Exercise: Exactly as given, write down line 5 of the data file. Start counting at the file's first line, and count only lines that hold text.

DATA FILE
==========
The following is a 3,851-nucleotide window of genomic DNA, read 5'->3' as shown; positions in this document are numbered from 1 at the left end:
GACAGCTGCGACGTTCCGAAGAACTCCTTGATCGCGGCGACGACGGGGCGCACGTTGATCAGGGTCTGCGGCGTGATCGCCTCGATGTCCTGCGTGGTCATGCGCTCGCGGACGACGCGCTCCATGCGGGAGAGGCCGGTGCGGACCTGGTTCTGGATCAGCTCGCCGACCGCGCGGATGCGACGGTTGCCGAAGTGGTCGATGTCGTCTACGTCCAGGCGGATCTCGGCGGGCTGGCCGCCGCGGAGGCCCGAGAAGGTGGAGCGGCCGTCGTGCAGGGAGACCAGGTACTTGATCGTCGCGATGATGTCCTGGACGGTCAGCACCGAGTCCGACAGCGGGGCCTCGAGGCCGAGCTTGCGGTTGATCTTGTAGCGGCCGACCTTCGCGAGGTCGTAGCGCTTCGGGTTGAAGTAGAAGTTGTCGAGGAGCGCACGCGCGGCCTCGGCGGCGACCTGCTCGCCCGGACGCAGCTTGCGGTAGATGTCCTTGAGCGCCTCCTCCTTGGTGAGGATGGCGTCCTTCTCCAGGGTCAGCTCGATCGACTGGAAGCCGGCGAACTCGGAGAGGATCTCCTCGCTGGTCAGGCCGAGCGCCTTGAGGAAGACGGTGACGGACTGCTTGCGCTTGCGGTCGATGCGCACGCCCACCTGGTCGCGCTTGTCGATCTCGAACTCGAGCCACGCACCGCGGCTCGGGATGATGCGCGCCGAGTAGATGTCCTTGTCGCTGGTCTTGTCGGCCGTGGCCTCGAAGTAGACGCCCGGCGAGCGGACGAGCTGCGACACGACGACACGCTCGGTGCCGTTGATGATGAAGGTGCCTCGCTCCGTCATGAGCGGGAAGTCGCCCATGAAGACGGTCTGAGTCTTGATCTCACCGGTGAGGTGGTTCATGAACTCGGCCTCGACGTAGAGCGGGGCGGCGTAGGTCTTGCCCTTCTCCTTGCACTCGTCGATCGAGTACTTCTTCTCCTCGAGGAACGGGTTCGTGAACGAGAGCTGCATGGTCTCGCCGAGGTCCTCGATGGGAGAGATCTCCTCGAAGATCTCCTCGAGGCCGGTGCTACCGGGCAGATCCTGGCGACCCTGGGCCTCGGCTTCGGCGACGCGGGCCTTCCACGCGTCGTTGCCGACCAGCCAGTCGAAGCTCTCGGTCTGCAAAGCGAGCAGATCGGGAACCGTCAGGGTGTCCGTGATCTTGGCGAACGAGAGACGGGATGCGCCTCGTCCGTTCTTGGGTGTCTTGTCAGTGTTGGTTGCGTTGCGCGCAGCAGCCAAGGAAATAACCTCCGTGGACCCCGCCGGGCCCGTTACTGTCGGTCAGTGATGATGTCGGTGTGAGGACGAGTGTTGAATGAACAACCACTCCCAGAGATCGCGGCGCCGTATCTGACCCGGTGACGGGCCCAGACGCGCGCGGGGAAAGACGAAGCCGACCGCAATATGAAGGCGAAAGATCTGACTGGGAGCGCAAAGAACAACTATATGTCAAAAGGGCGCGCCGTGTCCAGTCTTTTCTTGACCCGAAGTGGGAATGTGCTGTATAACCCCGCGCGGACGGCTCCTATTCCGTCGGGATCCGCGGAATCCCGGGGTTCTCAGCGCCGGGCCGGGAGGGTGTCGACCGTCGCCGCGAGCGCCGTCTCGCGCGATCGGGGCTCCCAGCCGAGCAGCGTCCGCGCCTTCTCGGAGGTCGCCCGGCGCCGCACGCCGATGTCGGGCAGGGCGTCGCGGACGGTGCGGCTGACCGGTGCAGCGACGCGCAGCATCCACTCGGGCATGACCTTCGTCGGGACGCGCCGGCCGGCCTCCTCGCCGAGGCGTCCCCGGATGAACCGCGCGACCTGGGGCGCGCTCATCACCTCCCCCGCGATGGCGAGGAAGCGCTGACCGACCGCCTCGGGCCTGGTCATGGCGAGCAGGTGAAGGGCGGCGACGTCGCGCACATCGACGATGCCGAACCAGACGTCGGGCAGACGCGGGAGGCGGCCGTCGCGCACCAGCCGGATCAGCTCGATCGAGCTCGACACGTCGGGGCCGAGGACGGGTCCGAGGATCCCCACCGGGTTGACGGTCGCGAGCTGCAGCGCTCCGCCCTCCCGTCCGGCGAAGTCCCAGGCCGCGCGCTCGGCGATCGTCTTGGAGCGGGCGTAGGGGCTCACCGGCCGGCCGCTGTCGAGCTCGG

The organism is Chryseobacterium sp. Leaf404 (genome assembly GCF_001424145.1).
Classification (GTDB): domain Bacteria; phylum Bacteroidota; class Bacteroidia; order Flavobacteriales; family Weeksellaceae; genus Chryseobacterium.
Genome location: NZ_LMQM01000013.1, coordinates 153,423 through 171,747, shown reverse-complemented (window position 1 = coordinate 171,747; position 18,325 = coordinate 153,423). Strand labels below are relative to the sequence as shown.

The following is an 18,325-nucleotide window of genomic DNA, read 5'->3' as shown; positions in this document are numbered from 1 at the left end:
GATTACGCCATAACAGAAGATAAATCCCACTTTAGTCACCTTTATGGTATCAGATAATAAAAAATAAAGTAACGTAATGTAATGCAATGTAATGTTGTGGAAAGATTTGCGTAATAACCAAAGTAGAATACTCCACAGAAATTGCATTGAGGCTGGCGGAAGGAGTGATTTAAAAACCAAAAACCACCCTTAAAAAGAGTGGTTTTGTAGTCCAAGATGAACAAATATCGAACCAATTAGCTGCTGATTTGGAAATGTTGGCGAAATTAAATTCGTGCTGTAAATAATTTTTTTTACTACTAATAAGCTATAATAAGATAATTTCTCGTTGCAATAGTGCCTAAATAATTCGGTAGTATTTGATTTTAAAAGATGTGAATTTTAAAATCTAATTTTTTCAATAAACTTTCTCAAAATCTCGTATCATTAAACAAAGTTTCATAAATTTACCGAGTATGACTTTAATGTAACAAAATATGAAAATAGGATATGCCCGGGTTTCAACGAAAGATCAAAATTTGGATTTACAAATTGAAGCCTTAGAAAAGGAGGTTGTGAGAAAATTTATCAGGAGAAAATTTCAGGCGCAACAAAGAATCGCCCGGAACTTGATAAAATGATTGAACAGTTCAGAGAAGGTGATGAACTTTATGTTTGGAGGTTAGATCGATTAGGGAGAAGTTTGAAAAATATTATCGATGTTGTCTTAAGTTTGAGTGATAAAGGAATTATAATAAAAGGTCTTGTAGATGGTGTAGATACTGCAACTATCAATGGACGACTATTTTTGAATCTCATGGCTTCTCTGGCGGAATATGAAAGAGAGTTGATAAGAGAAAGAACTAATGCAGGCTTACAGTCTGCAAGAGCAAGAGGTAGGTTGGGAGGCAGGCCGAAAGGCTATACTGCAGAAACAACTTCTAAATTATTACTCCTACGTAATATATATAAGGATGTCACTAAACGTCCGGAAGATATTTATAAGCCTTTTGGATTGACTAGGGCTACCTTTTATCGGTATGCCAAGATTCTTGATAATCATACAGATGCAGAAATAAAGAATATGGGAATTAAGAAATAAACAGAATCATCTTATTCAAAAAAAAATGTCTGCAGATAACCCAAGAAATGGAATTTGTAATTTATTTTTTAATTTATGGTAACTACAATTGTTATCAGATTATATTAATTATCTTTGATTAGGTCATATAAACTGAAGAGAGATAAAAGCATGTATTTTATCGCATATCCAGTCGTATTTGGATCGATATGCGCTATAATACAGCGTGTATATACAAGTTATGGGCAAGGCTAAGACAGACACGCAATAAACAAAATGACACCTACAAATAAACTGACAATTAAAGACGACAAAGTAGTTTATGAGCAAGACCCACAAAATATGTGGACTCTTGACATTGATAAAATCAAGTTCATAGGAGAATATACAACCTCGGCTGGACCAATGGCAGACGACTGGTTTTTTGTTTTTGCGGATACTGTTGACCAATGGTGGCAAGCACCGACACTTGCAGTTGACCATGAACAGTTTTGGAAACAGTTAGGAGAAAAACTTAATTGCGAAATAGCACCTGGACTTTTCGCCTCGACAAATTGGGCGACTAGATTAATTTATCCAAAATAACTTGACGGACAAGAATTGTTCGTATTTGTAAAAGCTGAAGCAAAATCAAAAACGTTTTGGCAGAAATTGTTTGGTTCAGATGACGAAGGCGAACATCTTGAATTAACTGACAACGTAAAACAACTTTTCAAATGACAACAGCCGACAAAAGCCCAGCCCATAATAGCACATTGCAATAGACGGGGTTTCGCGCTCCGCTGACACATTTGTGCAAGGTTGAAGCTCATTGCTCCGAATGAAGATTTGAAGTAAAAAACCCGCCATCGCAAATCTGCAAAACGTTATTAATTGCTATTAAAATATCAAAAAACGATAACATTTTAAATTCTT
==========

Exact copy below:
Genome location: NZ_LMQM01000013.1, coordinates 153,423 through 171,747, shown reverse-complemented (window position 1 = coordinate 171,747; position 18,325 = coordinate 153,423). Strand labels below are relative to the sequence as shown.